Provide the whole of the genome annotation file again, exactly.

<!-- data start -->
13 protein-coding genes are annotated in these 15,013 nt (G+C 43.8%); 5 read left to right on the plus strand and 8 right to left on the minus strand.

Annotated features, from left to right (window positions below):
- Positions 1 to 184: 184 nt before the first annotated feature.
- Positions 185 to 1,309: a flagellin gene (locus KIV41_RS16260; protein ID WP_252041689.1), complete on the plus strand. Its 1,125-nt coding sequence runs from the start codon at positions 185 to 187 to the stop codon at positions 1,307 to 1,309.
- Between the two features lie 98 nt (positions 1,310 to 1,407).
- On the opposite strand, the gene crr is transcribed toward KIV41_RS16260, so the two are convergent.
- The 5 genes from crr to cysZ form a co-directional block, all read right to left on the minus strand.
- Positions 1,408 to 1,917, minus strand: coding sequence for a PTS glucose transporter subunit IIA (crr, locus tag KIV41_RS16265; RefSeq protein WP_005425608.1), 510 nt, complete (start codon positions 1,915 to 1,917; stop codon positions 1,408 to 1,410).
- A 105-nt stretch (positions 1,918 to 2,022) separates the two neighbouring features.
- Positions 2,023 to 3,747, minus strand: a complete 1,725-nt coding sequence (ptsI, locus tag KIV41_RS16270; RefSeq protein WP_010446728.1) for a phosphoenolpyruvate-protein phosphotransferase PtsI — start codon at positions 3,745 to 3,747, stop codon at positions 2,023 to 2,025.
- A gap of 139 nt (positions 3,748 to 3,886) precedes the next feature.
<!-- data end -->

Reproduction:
13 protein-coding genes are annotated in these 15,013 nt (G+C 43.8%); 5 read left to right on the plus strand and 8 right to left on the minus strand.

Annotated features, from left to right (window positions below):
- Positions 1 to 184: 184 nt before the first annotated feature.
- Positions 185 to 1,309: a flagellin gene (locus KIV41_RS16260; protein ID WP_252041689.1), complete on the plus strand. Its 1,125-nt coding sequence runs from the start codon at positions 185 to 187 to the stop codon at positions 1,307 to 1,309.
- Between the two features lie 98 nt (positions 1,310 to 1,407).
- On the opposite strand, the gene crr is transcribed toward KIV41_RS16260, so the two are convergent.
- The 5 genes from crr to cysZ form a co-directional block, all read right to left on the minus strand.
- Positions 1,408 to 1,917, minus strand: coding sequence for a PTS glucose transporter subunit IIA (crr, locus tag KIV41_RS16265; RefSeq protein WP_005425608.1), 510 nt, complete (start codon positions 1,915 to 1,917; stop codon positions 1,408 to 1,410).
- A 105-nt stretch (positions 1,918 to 2,022) separates the two neighbouring features.
- Positions 2,023 to 3,747, minus strand: a complete 1,725-nt coding sequence (ptsI, locus tag KIV41_RS16270; RefSeq protein WP_010446728.1) for a phosphoenolpyruvate-protein phosphotransferase PtsI — start codon at positions 3,745 to 3,747, stop codon at positions 2,023 to 2,025.
- A gap of 139 nt (positions 3,748 to 3,886) precedes the next feature.